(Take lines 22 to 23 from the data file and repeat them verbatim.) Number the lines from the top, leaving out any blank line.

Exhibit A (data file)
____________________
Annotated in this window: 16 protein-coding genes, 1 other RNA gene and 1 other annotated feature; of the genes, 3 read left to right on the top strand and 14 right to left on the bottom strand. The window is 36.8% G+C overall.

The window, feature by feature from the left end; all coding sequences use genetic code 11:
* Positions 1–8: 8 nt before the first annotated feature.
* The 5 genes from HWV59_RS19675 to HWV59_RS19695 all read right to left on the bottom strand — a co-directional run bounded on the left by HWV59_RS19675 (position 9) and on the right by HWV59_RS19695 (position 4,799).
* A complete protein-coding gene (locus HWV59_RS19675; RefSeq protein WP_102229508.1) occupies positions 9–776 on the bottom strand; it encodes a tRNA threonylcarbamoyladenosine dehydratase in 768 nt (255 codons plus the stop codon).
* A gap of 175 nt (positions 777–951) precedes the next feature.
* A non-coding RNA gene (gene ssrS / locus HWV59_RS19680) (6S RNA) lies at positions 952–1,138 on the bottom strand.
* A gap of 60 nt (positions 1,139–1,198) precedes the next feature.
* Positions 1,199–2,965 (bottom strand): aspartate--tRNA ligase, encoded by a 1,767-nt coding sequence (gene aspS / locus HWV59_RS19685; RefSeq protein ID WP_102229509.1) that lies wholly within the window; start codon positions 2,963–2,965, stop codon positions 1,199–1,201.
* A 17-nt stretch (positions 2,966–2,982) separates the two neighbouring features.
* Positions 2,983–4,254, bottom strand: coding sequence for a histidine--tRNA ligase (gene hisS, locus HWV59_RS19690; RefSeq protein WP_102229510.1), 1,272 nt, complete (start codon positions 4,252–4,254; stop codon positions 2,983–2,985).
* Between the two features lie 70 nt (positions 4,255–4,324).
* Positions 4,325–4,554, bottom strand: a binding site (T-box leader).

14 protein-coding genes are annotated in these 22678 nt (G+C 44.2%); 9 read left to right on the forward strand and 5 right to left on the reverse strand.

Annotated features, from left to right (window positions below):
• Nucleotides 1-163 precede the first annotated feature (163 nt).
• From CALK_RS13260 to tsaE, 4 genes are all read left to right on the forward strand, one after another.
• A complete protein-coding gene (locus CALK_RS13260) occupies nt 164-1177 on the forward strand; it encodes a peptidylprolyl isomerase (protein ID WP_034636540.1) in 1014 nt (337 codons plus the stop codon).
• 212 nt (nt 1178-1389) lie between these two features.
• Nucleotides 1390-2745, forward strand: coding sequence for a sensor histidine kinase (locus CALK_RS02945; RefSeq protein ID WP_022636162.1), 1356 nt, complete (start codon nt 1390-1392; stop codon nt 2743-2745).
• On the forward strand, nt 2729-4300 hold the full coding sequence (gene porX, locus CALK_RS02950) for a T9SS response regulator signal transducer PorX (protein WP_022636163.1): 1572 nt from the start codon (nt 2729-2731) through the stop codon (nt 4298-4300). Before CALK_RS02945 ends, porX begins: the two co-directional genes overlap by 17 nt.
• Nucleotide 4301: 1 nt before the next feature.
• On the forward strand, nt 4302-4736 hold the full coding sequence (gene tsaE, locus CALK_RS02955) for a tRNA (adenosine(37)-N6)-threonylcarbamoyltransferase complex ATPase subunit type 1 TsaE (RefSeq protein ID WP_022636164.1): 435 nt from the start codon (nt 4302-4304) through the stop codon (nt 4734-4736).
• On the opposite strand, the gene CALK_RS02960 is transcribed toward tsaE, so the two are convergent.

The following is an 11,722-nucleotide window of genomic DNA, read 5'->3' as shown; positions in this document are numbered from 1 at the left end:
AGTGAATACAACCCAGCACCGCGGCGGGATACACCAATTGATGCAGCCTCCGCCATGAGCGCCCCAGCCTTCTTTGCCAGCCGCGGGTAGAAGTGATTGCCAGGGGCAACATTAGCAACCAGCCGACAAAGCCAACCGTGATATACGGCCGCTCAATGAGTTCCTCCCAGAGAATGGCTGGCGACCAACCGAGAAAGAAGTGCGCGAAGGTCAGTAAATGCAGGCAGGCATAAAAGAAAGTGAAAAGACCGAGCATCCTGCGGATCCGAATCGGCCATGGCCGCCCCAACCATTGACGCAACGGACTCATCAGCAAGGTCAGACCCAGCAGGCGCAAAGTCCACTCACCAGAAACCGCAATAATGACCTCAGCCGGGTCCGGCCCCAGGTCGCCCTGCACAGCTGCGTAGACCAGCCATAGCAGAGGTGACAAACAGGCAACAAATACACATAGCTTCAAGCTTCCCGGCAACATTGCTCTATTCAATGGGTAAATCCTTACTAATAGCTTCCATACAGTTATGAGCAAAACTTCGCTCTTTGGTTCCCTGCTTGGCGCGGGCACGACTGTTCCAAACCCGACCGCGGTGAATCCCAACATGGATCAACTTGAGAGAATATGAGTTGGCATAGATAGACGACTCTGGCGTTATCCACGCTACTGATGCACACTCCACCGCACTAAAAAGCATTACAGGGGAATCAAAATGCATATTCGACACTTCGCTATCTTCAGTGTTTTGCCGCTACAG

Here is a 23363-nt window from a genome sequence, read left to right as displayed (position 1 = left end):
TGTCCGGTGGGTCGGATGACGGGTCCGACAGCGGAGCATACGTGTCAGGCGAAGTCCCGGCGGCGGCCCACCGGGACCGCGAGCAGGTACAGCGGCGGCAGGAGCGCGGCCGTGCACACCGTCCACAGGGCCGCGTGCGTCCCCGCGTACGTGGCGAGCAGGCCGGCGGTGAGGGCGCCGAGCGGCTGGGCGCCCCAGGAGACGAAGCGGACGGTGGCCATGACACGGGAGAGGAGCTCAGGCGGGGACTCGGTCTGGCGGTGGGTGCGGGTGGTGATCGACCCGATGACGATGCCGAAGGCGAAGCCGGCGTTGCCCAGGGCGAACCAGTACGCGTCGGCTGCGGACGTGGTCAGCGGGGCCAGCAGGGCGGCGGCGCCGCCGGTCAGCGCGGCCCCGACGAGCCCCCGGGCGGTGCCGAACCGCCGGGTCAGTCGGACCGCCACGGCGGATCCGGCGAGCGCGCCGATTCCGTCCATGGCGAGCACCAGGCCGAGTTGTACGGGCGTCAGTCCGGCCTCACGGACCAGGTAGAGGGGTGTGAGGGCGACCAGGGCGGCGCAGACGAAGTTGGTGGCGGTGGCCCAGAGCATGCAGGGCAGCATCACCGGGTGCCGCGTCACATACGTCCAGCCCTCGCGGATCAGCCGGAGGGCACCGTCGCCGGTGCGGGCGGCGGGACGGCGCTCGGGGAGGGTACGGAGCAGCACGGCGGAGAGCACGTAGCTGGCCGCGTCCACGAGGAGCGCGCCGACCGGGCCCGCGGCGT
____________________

• Nucleotide 4301: 1 nt before the next feature.
• On the forward strand, nt 4302-4736 hold the full coding sequence (gene tsaE, locus CALK_RS02955) for a tRNA (adenosine(37)-N6)-threonylcarbamoyltransferase complex ATPase subunit type 1 TsaE (RefSeq protein ID WP_022636164.1): 435 nt from the start codon (nt 4302-4304) through the stop codon (nt 4734-4736).